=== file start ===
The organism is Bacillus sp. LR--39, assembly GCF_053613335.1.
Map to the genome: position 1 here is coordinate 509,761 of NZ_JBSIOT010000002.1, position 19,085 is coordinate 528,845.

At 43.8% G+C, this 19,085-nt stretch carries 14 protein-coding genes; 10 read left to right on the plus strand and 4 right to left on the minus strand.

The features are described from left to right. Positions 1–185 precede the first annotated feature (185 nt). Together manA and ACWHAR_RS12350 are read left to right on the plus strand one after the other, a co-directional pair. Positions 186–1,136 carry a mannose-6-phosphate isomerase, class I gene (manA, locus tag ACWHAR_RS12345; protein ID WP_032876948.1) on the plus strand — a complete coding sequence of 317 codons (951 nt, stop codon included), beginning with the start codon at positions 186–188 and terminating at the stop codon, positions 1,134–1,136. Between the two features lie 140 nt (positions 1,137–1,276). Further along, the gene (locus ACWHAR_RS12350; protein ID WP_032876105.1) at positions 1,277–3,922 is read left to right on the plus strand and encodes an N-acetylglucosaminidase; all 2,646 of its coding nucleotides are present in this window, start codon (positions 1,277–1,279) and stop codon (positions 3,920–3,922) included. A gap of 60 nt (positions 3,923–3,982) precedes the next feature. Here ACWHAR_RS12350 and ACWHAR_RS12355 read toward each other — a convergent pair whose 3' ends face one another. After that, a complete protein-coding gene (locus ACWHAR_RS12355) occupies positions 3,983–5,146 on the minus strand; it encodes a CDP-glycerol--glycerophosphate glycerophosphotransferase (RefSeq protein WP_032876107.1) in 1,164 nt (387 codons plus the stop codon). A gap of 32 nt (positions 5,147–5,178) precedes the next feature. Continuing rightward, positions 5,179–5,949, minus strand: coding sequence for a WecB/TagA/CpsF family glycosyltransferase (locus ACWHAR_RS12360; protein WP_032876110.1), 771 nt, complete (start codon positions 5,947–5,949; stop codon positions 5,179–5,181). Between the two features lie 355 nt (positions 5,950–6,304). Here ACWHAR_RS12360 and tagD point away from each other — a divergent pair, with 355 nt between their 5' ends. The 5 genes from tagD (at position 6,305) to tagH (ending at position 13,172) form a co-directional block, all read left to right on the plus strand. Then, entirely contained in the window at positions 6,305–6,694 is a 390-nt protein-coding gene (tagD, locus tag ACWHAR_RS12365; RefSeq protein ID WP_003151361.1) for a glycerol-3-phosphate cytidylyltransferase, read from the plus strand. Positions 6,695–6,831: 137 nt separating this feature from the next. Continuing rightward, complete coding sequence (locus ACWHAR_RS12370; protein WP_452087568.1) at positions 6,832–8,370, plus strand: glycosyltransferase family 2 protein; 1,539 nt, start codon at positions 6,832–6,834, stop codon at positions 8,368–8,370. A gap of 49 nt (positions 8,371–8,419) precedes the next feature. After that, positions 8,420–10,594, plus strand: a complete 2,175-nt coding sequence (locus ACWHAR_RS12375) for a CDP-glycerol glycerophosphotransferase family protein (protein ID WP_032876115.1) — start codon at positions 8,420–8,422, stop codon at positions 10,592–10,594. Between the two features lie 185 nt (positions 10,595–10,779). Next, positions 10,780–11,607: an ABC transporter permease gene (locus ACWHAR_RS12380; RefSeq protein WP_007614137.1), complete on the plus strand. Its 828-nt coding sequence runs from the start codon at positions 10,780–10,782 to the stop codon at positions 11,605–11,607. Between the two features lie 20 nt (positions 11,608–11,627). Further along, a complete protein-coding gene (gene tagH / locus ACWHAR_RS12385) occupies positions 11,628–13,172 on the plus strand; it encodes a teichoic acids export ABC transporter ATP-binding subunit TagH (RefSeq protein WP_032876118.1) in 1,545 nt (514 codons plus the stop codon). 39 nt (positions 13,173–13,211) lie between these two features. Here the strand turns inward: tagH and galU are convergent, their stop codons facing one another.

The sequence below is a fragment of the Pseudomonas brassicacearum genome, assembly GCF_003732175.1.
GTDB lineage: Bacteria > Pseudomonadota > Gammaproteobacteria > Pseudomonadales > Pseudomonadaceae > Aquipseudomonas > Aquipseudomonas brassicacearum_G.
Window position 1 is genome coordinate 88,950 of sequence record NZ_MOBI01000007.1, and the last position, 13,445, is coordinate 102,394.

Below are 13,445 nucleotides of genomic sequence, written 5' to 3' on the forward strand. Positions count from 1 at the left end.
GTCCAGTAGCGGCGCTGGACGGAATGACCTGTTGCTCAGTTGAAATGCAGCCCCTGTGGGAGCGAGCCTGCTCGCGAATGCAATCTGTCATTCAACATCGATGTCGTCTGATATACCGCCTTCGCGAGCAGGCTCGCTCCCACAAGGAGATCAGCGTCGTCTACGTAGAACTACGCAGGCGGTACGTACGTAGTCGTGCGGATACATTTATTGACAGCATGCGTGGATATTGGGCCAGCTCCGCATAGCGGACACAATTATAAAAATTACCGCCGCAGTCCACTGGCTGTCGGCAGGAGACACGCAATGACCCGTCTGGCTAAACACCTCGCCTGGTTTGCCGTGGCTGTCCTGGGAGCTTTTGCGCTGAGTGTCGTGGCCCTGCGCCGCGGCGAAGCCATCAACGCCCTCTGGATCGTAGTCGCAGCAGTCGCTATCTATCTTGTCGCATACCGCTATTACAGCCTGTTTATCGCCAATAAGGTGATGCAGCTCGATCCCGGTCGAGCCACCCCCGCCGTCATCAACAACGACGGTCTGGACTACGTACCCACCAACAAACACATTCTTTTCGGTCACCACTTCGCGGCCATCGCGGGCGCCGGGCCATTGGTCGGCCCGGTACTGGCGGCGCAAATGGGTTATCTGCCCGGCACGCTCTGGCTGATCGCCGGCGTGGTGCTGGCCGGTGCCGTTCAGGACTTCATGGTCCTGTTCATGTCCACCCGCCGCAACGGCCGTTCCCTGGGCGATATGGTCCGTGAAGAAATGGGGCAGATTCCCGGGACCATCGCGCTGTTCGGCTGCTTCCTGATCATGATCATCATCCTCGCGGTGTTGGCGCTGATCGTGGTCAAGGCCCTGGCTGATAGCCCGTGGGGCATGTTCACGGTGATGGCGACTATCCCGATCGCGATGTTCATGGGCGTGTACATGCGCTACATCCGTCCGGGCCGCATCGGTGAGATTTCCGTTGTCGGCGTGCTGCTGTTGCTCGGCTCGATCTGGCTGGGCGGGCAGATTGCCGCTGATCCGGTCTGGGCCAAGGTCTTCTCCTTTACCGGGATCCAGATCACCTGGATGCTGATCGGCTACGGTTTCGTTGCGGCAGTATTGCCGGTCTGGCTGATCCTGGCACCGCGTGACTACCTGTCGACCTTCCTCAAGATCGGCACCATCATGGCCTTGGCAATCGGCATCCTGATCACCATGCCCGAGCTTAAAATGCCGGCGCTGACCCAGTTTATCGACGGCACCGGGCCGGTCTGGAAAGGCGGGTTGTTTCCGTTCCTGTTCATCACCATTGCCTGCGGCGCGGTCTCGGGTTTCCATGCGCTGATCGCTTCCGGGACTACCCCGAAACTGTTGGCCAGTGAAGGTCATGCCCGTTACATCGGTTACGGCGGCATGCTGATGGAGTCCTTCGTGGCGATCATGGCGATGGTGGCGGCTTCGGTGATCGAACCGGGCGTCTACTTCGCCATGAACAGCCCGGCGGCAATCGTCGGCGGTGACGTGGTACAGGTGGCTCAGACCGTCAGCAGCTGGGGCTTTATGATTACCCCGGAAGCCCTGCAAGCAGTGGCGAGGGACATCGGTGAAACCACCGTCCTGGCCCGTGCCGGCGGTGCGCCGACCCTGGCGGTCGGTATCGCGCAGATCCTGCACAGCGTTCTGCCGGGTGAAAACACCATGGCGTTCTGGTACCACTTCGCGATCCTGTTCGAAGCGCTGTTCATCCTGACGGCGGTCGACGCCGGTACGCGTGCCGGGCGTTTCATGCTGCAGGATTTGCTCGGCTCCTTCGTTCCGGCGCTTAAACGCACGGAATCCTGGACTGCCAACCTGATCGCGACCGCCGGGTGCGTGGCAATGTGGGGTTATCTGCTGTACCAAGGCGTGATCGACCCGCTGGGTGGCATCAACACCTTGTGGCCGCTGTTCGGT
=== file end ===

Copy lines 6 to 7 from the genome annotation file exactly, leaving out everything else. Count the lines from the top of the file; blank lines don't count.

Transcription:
GTDB lineage: Bacteria > Pseudomonadota > Gammaproteobacteria > Pseudomonadales > Pseudomonadaceae > Aquipseudomonas > Aquipseudomonas brassicacearum_G.
Window position 1 is genome coordinate 88,950 of sequence record NZ_MOBI01000007.1, and the last position, 13,445, is coordinate 102,394.